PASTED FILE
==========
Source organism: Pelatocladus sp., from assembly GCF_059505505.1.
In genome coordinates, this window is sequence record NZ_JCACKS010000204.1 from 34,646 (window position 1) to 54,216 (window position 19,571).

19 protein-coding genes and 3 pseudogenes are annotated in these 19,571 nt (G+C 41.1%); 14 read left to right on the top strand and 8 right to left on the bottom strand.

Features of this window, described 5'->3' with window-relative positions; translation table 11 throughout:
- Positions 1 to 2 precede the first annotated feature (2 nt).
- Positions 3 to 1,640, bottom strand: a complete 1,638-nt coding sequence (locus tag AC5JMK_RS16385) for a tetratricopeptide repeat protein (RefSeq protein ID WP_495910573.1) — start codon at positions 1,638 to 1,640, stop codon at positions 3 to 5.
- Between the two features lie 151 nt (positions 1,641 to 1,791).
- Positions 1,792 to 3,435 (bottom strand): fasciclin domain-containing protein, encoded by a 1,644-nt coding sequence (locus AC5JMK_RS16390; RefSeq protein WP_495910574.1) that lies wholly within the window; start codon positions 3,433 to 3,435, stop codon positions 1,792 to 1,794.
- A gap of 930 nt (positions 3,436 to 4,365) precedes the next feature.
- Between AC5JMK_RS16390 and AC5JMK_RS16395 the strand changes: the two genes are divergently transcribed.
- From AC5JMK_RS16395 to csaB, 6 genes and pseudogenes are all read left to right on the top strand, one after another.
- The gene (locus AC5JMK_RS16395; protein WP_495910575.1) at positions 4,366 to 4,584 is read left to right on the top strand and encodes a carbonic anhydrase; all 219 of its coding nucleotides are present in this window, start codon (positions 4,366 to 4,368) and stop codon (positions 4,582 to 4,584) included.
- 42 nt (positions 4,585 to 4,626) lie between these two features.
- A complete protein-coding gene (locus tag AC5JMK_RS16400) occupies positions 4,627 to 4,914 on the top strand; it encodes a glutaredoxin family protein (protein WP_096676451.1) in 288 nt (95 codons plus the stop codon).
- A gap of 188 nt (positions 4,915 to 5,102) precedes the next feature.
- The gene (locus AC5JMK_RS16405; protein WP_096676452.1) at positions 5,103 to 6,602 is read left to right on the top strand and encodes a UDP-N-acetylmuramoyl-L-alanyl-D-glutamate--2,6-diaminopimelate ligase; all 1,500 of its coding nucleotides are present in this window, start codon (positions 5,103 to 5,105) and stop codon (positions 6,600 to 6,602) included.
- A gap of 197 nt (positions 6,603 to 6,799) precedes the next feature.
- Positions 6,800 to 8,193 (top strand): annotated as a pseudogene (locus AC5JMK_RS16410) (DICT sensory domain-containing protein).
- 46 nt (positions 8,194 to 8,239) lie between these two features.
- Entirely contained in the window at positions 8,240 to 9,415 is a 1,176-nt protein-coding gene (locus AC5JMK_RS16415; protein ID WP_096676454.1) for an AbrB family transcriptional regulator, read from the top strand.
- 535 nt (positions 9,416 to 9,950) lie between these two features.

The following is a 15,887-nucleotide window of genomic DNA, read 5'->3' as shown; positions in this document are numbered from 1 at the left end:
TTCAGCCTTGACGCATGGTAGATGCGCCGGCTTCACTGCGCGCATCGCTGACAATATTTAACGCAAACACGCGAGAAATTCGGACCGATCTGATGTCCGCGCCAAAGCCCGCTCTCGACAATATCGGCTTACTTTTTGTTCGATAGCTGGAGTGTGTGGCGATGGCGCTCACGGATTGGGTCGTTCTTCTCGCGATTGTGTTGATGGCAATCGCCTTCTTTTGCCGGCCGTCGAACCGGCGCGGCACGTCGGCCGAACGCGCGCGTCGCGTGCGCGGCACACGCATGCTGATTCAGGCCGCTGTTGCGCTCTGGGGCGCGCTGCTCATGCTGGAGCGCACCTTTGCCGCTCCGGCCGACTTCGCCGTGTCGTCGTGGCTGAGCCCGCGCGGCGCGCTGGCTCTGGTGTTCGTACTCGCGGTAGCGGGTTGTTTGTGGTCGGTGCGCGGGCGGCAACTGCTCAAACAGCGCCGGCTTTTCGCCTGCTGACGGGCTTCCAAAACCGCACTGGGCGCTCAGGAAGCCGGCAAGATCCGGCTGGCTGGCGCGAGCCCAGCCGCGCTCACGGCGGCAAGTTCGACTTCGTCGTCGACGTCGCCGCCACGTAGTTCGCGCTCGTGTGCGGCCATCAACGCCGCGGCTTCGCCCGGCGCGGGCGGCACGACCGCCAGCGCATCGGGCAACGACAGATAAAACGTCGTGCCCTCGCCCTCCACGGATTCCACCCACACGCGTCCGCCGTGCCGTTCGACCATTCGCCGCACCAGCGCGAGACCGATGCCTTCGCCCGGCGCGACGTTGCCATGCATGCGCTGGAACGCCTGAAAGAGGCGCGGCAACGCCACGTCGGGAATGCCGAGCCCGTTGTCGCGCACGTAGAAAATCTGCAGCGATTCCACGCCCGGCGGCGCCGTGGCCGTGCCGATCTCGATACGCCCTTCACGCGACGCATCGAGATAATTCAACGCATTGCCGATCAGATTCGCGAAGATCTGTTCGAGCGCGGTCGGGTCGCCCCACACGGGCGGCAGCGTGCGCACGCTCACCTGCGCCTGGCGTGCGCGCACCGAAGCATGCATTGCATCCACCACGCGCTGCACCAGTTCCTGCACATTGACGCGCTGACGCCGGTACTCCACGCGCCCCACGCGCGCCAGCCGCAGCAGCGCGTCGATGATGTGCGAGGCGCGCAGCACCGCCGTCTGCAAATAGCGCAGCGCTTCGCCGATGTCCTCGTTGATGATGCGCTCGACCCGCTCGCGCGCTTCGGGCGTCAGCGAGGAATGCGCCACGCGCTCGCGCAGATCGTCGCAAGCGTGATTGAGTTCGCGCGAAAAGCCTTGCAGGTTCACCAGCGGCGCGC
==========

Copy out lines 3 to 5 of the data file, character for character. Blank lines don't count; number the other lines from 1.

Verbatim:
19 protein-coding genes and 3 pseudogenes are annotated in these 19,571 nt (G+C 41.1%); 14 read left to right on the top strand and 8 right to left on the bottom strand.

Features of this window, described 5'->3' with window-relative positions; translation table 11 throughout:
- Positions 1 to 2 precede the first annotated feature (2 nt).